EGU21-8378
https://doi.org/10.5194/egusphere-egu21-8378
EGU General Assembly 2021
© Author(s) 2021. This work is distributed under
the Creative Commons Attribution 4.0 License.

A Kinematic Reconstruction of Jurassic ocean spreading from the ophiolites of California, the western U.S. using structural geology and paleomagnetism.

Cemil Arkula1, Nalan Lom1, John Wakabayashi2, Grant Rea-Downing3, Mark Dekkers1, and Douwe van Hinsbergen1
Cemil Arkula et al.
  • 1Department of Earth Sciences, Utrecht University, Utrecht, The Netherlands
  • 2Department of Earth and Environmental Sciences, California State University, Fresno, CA, USA
  • 3Department of Geology and Geophysics, University of Utah, Salt Lake City, UT, USA

The western edge of the North America plate contains geological records that formed during the long-lived convergence between plates of the Panthalassa Ocean and North America. The geology of different segments along western North America indicates different polarities (eastward and westward) for subducted slabs and thereby various tectonic histories and settings. The western United States (together with Mexico) plays a key role in this debate, many geologic interpretations assume continuous eastward subduction in contrast to observations within proximal geologic segments and tomographic images of the lower mantle below North America and the eastern Pacific Ocean which suggest a more complex subduction history. In this study, we aim to evaluate the plate tectonic setting in which the Jurassic ophiolites of California formed. Geochemical data from these ophiolites suggest that they formed above a nascent intra-oceanic or continental margin subduction zone. We first developed a kinematic reconstruction of the western US geology back to the Jurassic based on published structural geological data. Importantly, we update the reconstruction of the various branches of the San Andreas fault system to determine the relative position of the ophiolite fragments and adopt a previous restoration of Basin and Range extension which we expand northward towards Washington state. We then reconstruct North American margin deformation associated with Cretaceous to Paleogene shortening and strike-slip faulting. We find no clear candidates in the geological record that may have accommodated major subduction between the Jurassic ophiolite belt and the North American margin and consequently concur with the school of thought that considers that the ophiolite belt, as well as the underlying subduction-accretionary Franciscan Complex, likely formed in the North American fore-arc. We collected paleomagnetic data to reconstruct the spreading direction of the Jurassic Californian ophiolites, by providing new paleomagnetic data from sheeted dykes of the Josephine and Mt. Diablo Ophiolites. These suggest a NE-SW paleo-ridge orientation, oblique to the North American margin which may be explained by partitioning of a dextral component of subduction obliquity relative to North America. We used this spreading direction in combination with published ages of the ophiolites and our restoration of the relative position of these ophiolites prior to post-Jurassic deformation to construct a ridge-transform system at which the Jurassic ophiolites accreted. The results will be used to evaluate which parts of the subduction systems that existed in the eastern Panthalassa Ocean may reside in the western US, and which parts may be better sought in the northern Canadian Segment or/and in the southern Caribbean region.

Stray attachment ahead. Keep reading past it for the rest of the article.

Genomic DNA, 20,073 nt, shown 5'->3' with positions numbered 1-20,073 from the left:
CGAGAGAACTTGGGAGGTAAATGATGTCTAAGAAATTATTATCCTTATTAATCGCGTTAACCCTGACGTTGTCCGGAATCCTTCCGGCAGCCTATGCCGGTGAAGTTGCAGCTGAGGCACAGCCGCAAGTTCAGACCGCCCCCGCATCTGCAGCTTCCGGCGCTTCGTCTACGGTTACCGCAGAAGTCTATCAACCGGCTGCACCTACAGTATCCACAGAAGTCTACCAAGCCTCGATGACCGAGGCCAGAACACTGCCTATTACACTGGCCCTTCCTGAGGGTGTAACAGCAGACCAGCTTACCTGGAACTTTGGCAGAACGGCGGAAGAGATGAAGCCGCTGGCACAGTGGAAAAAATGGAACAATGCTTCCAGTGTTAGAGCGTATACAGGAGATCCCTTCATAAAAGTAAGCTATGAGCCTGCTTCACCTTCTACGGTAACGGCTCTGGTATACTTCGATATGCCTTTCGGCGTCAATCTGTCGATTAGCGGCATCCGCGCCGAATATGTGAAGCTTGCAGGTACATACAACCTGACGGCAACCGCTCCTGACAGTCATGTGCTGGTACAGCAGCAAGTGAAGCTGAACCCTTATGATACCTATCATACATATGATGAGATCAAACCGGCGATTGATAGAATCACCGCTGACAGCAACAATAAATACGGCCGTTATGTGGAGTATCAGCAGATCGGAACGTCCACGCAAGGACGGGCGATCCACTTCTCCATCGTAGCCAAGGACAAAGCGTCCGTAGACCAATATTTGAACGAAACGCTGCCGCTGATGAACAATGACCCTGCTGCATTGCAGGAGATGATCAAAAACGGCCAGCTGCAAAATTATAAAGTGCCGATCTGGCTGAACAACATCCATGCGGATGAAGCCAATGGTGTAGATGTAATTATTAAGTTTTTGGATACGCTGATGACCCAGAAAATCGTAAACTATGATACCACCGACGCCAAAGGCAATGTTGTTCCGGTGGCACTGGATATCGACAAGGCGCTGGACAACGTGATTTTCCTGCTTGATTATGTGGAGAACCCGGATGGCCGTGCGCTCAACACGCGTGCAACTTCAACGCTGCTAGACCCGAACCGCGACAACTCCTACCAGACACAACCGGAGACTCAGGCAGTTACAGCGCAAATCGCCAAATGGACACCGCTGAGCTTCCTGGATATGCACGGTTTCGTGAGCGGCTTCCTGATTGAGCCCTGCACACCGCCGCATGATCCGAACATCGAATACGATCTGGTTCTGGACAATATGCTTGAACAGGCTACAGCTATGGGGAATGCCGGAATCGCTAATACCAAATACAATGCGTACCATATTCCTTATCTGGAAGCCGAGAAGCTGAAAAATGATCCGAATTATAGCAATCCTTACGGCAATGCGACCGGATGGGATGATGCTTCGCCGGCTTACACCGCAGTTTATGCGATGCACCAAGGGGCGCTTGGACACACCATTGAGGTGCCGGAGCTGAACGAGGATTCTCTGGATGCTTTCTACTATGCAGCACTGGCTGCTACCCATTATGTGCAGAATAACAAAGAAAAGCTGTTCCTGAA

How to cite: Arkula, C., Lom, N., Wakabayashi, J., Rea-Downing, G., Dekkers, M., and van Hinsbergen, D.: A Kinematic Reconstruction of Jurassic ocean spreading from the ophiolites of California, the western U.S. using structural geology and paleomagnetism., EGU General Assembly 2021, online, 19–30 Apr 2021, EGU21-8378, https://doi.org/10.5194/egusphere-egu21-8378, 2021.

Corresponding presentation materials formerly uploaded have been withdrawn.